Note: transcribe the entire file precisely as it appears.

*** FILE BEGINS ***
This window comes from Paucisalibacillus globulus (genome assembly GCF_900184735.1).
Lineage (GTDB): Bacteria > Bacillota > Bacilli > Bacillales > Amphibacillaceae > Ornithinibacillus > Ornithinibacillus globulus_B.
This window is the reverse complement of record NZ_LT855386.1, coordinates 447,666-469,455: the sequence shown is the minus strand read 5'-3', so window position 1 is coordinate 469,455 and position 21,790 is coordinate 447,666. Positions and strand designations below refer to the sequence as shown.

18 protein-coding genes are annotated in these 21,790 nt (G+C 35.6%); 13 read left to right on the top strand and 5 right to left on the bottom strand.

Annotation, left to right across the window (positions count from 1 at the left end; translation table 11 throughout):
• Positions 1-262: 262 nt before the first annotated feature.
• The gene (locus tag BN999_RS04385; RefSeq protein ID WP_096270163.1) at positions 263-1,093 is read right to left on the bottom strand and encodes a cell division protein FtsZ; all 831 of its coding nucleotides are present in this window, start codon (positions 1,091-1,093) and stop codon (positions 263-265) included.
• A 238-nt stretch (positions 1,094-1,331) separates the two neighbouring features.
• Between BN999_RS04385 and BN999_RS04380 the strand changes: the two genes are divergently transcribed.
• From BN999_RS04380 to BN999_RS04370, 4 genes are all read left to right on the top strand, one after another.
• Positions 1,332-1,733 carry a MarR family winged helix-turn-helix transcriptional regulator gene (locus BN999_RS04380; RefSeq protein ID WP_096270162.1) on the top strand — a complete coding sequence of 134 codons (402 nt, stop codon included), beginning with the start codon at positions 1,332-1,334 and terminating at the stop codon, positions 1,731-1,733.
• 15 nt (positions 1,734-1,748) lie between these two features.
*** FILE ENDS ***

This window comes from Paucisalibacillus globulus (genome assembly GCF_900184735.1).
Lineage (GTDB): Bacteria > Bacillota > Bacilli > Bacillales > Amphibacillaceae > Ornithinibacillus > Ornithinibacillus globulus_B.
This window is the reverse complement of record NZ_LT855386.1, coordinates 447,666-469,455: the sequence shown is the minus strand read 5'-3', so window position 1 is coordinate 469,455 and position 21,790 is coordinate 447,666. Positions and strand designations below refer to the sequence as shown.

18 protein-coding genes are annotated in these 21,790 nt (G+C 35.6%); 13 read left to right on the top strand and 5 right to left on the bottom strand.

Annotation, left to right across the window (positions count from 1 at the left end; translation table 11 throughout):
• Positions 1-262: 262 nt before the first annotated feature.
• The gene (locus tag BN999_RS04385; RefSeq protein ID WP_096270163.1) at positions 263-1,093 is read right to left on the bottom strand and encodes a cell division protein FtsZ; all 831 of its coding nucleotides are present in this window, start codon (positions 1,091-1,093) and stop codon (positions 263-265) included.
• A 238-nt stretch (positions 1,094-1,331) separates the two neighbouring features.
• Between BN999_RS04385 and BN999_RS04380 the strand changes: the two genes are divergently transcribed.
• From BN999_RS04380 to BN999_RS04370, 4 genes are all read left to right on the top strand, one after another.
• Positions 1,332-1,733 carry a MarR family winged helix-turn-helix transcriptional regulator gene (locus BN999_RS04380; RefSeq protein ID WP_096270162.1) on the top strand — a complete coding sequence of 134 codons (402 nt, stop codon included), beginning with the start codon at positions 1,332-1,334 and terminating at the stop codon, positions 1,731-1,733.
• 15 nt (positions 1,734-1,748) lie between these two features.